Russia looking for partnership with India for producing COVID-19 vaccine Sputnik V: RDIF CEO

Russia looking for partnership with India for producing COVID-19 vaccine Sputnik V: RDIF CEO
This file handout picture taken on August 6, 2020 and provided by the Russian Direct Investment Fund shows the vaccine against the COVID-19 coronavirus disease, developed by the Gamaleya Research Institute of Epidemiology and Microbiology. AFP
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New Delhi: Russia is looking for a partnership with India for producing COVID-19 vaccine Sputnik V, Kirill Dmitriev, the CEO of the Russian Direct Investment Fund (RDIF), said on Thursday.

Russian President Vladimir Putin had announced that his country has developed the world's first vaccine against COVID-19, which works "quite effectively" and forms a "stable immunity" against the disease.

Sputnik V has been developed by the Gamaleya Research Institute of Epidemiology and Microbiology, along with the RDIF. The vaccine has not been tested in Phase 3 or larger clinical trials.

Addressing an online press briefing, Dmitriev said several nations are interested in the production of the vaccine from countries in Latin America, Asia and the Middle East.

"The production of the vaccine is a very important issue. Currently, we are looking for a partnership with India. We believe that they are capable of producing the Gamaleya vaccine and it is very important to say that those partnerships to produce the vaccine will enable us to cover the demand that we have," he said.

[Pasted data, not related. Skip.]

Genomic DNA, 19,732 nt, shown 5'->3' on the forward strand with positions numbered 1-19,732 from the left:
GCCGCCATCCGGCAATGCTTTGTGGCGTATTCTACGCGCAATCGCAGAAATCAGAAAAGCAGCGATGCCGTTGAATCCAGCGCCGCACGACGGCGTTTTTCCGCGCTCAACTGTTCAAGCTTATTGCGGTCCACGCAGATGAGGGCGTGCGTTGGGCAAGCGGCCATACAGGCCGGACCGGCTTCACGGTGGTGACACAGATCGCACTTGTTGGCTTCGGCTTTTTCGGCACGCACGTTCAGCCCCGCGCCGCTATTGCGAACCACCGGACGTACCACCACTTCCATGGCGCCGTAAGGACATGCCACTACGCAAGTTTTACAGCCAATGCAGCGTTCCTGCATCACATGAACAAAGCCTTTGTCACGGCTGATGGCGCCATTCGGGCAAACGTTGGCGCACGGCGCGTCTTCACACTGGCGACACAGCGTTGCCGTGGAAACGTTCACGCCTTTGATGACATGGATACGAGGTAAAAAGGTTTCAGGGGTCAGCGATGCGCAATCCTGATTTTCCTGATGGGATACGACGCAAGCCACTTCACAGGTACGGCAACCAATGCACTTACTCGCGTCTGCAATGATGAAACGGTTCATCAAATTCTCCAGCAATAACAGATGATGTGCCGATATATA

Dmitriev said Russia is looking forward to international cooperation.

"We are going to do clinical trials not just in Russia but also in the UAE, Saudi Arabia, probably in Brazil and India. We are planning to produce the vaccine in more than five countries and there is a very high demand from Asia, Latin America, Italy and other parts of the world regarding the delivery of the vaccine," he said.

Alexander Gintsburg, the director of the Gamaleya Research Institute of Epidemiology and Microbiology and an academician at the Russian Academy of Sciences, said more than 20,000 people have taken part in the clinical trials of vaccines and drugs, based on human adenoviruses or human adenoviral vectors.

"Vaccines do not contain live human adenoviruses, but human adenovirus vectors, that is, human viruses that cannot multiply in the body and are completely safe," he said.

The Sputnik V vaccine consists of two shots that use different versions of adenoviruses -- virus types, some of which cause the common cold - that the manufacturers have engineered to carry the gene for the surface protein of SARS-CoV-2 that causes COVID-19.

"The approach of the Gamaleya Institute with the vaccine, using two human adenoviruses serotypes: number 5 (Ad5) and number 26 (Ad26), has a clear advantage over the one-vector approach used by other developers," Gintsburg said.

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